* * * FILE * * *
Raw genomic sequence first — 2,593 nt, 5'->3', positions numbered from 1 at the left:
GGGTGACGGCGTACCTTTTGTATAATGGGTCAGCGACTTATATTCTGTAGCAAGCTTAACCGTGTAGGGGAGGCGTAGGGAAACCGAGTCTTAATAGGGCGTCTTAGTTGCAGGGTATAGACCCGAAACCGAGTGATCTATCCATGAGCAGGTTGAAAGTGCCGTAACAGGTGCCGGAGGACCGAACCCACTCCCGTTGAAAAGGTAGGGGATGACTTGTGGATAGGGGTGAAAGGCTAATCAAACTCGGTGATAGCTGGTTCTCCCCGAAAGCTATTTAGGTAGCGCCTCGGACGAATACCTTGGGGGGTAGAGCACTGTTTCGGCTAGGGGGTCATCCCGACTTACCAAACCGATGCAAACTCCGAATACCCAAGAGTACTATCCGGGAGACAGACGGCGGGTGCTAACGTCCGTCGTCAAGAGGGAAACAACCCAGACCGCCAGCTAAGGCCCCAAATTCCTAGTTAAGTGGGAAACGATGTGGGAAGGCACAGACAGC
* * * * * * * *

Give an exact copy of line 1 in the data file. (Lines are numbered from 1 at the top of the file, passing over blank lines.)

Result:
Raw genomic sequence first — 2,593 nt, 5'->3', positions numbered from 1 at the left: